Rheumatoid arthritis (RA) is a chronic inflammatory disease characterized by destruction of bone and cartilage, which is mediated, in part, by synovial fibroblasts. Matrix metalloproteinases (MMPs) are a large family of proteolytic enzymes responsible for matrix degradation. Macrophage migration inhibitory factor (MIF) is a cytokine that induces the production of a large number of proinflammatory molecules and has an important role in the pathogenesis of RA by promoting inflammation and angiogenesis.
In the present study, we determined the role of MIF in RA synovial fibroblast MMP production and the underlying signaling mechanisms. We found that MIF induces RA synovial fibroblast MMP-2 expression in a time-dependent and concentration-dependent manner. To elucidate the role of MIF in MMP-2 production, we produced zymosan-induced arthritis (ZIA) in MIF gene-deficient and wild-type mice. We found that MMP-2 protein levels were significantly decreased in MIF gene-deficient compared with wild-type mice joint homogenates. The expression of MMP-2 in ZIA was evaluated by immunohistochemistry (IHC). IHC revealed that MMP-2 is highly expressed in wild-type compared with MIF gene-deficient mice ZIA joints. Interestingly, synovial lining cells, endothelial cells, and sublining nonlymphoid mononuclear cells expressed MMP-2 in the ZIA synovium. Consistent with these results, in methylated BSA (mBSA) antigen-induced arthritis (AIA), a model of RA, enhanced MMP-2 expression was also observed in wild-type compared with MIF gene-deficient mice joints. To elucidate the signaling mechanisms in MIF-induced MMP-2 upregulation, RA synovial fibroblasts were stimulated with MIF in the presence of signaling inhibitors. We found that MIF-induced RA synovial fibroblast MMP-2 upregulation required the protein kinase C (PKC), c-jun N-terminal kinase (JNK), and Src signaling pathways. We studied the expression of MMP-2 in the presence of PKC isoform-specific inhibitors and found that the PKCδ inhibitor rottlerin inhibits MIF-induced RA synovial fibroblast MMP-2 production. Consistent with these results, MIF induced phosphorylation of JNK, PKCδ, and c-jun. These results indicate a potential novel role for MIF in tissue destruction in RA.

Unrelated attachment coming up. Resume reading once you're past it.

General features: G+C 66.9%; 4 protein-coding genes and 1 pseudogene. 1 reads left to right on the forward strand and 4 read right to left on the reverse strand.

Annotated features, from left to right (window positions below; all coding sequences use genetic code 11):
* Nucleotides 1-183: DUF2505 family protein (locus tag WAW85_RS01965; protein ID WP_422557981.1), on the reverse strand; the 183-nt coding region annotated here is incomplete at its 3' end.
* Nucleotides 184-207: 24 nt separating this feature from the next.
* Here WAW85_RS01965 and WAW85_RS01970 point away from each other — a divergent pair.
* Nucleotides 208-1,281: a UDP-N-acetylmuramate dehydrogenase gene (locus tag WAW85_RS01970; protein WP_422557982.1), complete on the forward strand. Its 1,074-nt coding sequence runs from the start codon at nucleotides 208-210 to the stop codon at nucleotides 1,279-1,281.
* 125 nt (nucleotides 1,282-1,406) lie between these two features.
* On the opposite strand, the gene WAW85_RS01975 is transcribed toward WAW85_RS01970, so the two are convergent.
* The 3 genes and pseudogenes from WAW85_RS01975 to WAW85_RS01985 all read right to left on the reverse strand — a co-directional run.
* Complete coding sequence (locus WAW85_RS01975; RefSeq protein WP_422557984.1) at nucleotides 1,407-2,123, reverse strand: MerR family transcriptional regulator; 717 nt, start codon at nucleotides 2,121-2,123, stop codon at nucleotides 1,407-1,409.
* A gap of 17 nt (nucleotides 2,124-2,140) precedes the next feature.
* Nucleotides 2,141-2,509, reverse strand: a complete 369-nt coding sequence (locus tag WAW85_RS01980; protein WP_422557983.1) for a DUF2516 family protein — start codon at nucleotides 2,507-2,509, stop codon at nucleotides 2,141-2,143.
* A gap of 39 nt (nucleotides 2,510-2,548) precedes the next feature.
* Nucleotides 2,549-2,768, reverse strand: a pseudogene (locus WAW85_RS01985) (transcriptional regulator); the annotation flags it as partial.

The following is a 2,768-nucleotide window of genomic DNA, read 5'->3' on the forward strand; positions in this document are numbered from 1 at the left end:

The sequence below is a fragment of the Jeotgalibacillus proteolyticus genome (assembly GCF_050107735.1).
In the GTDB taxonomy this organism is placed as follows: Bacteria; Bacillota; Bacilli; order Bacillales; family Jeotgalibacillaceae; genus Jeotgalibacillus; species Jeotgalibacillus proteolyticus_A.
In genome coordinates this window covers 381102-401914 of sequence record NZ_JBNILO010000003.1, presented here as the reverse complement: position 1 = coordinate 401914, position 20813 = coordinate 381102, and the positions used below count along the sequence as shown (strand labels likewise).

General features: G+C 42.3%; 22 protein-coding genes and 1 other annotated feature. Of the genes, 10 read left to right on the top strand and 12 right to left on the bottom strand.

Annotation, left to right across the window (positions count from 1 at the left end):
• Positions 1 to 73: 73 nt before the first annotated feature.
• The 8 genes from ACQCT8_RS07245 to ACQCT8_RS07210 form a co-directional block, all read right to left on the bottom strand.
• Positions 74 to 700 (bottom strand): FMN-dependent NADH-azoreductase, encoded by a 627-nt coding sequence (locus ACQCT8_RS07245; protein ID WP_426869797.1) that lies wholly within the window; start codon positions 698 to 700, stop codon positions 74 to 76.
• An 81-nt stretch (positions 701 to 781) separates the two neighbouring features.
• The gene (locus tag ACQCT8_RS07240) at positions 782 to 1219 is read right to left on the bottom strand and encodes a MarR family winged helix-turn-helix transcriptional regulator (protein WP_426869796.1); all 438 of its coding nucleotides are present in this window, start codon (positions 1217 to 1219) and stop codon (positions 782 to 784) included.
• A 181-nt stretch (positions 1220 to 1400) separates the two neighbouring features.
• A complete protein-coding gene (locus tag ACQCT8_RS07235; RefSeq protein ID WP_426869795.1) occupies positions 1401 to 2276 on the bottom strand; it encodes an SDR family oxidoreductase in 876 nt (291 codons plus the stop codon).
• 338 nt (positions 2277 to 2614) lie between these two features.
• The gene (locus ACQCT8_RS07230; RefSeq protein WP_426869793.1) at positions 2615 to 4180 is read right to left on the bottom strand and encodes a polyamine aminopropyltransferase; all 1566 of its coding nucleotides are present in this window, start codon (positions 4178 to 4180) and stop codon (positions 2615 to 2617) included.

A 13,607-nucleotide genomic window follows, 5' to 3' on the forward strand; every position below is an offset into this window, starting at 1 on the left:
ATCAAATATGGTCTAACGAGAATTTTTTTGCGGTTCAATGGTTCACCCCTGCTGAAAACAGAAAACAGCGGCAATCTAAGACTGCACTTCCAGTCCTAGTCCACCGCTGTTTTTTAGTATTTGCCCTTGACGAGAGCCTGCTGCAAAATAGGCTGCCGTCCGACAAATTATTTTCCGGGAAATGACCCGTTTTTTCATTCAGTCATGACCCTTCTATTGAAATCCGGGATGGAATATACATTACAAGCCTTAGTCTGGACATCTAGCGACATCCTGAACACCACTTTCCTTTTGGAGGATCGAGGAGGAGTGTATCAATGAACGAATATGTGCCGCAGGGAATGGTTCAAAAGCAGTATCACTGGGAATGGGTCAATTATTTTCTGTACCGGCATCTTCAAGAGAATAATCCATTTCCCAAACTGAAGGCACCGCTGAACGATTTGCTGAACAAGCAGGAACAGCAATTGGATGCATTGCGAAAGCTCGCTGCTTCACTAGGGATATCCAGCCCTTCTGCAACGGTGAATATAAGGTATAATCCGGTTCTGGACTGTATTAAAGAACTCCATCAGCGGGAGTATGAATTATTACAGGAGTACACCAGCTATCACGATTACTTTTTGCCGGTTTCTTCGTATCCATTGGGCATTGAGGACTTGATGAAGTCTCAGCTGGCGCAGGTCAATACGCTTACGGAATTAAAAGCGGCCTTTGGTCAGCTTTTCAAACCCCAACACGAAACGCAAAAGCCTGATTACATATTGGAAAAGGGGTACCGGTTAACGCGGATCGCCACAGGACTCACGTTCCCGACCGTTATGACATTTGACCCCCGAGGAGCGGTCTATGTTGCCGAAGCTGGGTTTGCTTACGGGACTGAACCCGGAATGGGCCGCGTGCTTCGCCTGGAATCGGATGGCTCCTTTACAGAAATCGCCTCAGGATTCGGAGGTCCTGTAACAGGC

Transforming growth factor β2 (TGFβ2) is highly expressed in a variety of different cancer cell lines. Using Z12 cells, a mutant of 293 cells with overexpression of TGFβ2, we found that the cyclic adenosine monophosphate (cAMP)-responsive element (CRE) sequence in the promoter of the TGFβ2 gene is crucial for its increased expression. Further, constitutive phosphorylation of CRE-binding protein (CREB) is increased in these cells. Treating Z12 cells with either the PI3 kinase inhibitor LY294002 or the p38 MAPK inhibitor SB203580 significantly inhibited both the phosphorylation of CREB and expression of TGFβ2. In addition, treating Z12 or cancer cell lines with either of these 2 inhibitors significantly decreased their secretion of TGFβ2. These data suggest that activated PI3 kinase and p38 MAPK play important roles in high expression of TGFβ2 in cancer cells by stimulating the phosphorylation of CREB, which activates the CRE in the promoter of the TGFβ2 gene. We have identified an important link between PI3 kinase, p38 MAPK, and TGFβ2, providing an additional rationale for using inhibitors of these kinases as therapeutic drugs in cancer.